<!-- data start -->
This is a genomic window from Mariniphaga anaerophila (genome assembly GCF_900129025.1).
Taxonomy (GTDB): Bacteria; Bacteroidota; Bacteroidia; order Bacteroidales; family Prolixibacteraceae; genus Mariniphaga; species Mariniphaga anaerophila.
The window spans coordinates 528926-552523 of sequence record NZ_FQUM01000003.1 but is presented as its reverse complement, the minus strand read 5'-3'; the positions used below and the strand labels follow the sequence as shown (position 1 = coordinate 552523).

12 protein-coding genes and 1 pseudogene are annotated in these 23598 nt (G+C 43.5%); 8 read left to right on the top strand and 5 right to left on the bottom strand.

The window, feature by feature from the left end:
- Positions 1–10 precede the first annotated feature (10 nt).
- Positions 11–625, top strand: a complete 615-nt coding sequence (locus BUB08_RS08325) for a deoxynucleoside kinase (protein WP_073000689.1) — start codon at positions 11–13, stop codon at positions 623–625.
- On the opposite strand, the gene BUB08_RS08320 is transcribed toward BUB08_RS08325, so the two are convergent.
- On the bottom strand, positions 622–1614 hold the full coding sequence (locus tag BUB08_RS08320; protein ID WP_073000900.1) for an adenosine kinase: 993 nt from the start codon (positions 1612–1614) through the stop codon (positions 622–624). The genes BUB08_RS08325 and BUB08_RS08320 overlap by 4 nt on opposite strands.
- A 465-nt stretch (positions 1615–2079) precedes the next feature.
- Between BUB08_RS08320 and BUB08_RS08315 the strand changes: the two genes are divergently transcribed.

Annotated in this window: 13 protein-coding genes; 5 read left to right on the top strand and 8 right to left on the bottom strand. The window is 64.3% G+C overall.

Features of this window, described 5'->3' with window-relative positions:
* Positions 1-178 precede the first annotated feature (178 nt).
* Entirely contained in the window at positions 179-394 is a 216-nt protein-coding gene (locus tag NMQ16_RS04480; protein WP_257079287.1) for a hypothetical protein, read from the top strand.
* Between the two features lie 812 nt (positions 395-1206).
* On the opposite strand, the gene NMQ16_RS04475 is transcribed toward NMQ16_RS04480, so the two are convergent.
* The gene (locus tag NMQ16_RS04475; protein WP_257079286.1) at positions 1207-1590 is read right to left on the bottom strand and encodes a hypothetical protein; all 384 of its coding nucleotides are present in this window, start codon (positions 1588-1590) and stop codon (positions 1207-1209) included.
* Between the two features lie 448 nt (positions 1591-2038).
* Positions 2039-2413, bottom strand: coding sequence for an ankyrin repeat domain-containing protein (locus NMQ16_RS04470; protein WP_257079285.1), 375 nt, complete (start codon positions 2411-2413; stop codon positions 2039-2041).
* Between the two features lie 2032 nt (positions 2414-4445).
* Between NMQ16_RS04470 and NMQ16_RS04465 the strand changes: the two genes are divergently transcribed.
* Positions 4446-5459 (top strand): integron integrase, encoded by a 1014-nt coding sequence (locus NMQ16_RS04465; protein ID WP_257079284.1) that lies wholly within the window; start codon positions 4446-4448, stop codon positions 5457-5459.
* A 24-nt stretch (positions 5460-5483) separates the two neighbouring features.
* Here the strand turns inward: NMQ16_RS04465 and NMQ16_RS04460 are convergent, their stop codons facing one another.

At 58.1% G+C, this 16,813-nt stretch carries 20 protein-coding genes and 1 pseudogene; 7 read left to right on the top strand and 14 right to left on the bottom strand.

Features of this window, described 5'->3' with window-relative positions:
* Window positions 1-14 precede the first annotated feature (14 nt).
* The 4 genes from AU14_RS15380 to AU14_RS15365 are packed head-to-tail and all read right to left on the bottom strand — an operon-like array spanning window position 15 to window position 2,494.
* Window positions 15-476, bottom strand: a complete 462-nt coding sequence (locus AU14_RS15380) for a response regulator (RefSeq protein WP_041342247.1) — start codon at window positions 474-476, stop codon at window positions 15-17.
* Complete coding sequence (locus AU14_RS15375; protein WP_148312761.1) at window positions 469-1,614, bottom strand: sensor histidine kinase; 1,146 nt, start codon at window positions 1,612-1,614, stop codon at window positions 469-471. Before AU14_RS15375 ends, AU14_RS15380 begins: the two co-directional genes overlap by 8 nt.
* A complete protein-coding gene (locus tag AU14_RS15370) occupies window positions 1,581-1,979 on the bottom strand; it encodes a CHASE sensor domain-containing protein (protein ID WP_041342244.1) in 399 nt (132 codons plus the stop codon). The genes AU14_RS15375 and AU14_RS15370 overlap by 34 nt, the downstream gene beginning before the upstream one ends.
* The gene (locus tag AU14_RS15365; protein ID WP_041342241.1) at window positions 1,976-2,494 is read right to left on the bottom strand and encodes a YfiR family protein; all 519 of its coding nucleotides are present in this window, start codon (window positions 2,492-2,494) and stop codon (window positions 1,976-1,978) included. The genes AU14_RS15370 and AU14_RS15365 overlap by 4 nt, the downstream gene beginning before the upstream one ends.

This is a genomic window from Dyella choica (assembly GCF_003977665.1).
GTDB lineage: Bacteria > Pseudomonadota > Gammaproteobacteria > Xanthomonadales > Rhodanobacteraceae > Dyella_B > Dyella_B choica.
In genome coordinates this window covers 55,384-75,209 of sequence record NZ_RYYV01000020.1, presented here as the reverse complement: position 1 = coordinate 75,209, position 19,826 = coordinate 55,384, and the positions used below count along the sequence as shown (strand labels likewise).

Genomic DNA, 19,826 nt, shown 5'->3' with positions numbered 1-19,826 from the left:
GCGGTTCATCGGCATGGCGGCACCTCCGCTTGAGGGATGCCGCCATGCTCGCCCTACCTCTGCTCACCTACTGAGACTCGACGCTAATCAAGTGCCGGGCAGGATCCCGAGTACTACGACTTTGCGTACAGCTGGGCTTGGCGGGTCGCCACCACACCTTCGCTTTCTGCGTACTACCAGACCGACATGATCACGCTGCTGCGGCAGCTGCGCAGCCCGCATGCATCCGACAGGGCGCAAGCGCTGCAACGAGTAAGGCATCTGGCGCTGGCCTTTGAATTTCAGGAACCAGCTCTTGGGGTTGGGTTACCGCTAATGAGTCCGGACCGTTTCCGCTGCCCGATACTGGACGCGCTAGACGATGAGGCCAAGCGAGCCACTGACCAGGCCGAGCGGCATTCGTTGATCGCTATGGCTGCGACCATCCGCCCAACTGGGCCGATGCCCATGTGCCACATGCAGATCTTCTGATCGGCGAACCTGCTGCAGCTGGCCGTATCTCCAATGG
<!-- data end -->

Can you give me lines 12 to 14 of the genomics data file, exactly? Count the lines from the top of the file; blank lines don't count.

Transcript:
Annotated in this window: 13 protein-coding genes; 5 read left to right on the top strand and 8 right to left on the bottom strand. The window is 64.3% G+C overall.

Features of this window, described 5'->3' with window-relative positions:
* Positions 1-178 precede the first annotated feature (178 nt).